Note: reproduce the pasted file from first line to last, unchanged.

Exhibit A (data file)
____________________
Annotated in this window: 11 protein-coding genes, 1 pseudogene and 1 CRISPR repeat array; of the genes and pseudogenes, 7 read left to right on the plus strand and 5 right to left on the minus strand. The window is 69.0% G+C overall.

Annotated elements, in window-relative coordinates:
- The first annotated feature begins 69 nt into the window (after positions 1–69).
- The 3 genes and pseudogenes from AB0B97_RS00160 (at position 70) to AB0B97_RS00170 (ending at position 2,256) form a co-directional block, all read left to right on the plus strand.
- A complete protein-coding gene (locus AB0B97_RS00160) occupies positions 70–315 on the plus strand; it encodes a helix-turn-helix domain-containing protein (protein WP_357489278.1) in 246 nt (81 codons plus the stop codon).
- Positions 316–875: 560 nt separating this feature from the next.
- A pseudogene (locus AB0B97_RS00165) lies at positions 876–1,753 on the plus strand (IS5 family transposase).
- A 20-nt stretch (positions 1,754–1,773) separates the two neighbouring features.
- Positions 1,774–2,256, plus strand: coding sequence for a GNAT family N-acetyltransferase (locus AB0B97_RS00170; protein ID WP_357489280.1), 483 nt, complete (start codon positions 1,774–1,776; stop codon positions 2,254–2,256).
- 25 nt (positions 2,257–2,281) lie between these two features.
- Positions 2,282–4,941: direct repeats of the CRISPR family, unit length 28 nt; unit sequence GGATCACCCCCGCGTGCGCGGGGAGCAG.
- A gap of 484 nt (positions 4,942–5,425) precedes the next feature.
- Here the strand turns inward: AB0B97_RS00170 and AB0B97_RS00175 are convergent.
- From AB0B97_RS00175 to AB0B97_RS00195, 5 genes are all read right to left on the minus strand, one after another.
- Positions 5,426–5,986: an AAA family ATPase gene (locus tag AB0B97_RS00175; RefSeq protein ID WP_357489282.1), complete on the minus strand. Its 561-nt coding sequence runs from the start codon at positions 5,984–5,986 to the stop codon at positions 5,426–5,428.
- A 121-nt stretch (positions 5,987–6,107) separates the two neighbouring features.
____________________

Annotated in this window: 11 protein-coding genes, 1 pseudogene and 1 CRISPR repeat array; of the genes and pseudogenes, 7 read left to right on the plus strand and 5 right to left on the minus strand. The window is 69.0% G+C overall.

Annotated elements, in window-relative coordinates:
- The first annotated feature begins 69 nt into the window (after positions 1–69).
- The 3 genes and pseudogenes from AB0B97_RS00160 (at position 70) to AB0B97_RS00170 (ending at position 2,256) form a co-directional block, all read left to right on the plus strand.
- A complete protein-coding gene (locus AB0B97_RS00160) occupies positions 70–315 on the plus strand; it encodes a helix-turn-helix domain-containing protein (protein WP_357489278.1) in 246 nt (81 codons plus the stop codon).
- Positions 316–875: 560 nt separating this feature from the next.
- A pseudogene (locus AB0B97_RS00165) lies at positions 876–1,753 on the plus strand (IS5 family transposase).
- A 20-nt stretch (positions 1,754–1,773) separates the two neighbouring features.
- Positions 1,774–2,256, plus strand: coding sequence for a GNAT family N-acetyltransferase (locus AB0B97_RS00170; protein ID WP_357489280.1), 483 nt, complete (start codon positions 1,774–1,776; stop codon positions 2,254–2,256).
- 25 nt (positions 2,257–2,281) lie between these two features.
- Positions 2,282–4,941: direct repeats of the CRISPR family, unit length 28 nt; unit sequence GGATCACCCCCGCGTGCGCGGGGAGCAG.
- A gap of 484 nt (positions 4,942–5,425) precedes the next feature.
- Here the strand turns inward: AB0B97_RS00170 and AB0B97_RS00175 are convergent.
- From AB0B97_RS00175 to AB0B97_RS00195, 5 genes are all read right to left on the minus strand, one after another.
- Positions 5,426–5,986: an AAA family ATPase gene (locus tag AB0B97_RS00175; RefSeq protein ID WP_357489282.1), complete on the minus strand. Its 561-nt coding sequence runs from the start codon at positions 5,984–5,986 to the stop codon at positions 5,426–5,428.
- A 121-nt stretch (positions 5,987–6,107) separates the two neighbouring features.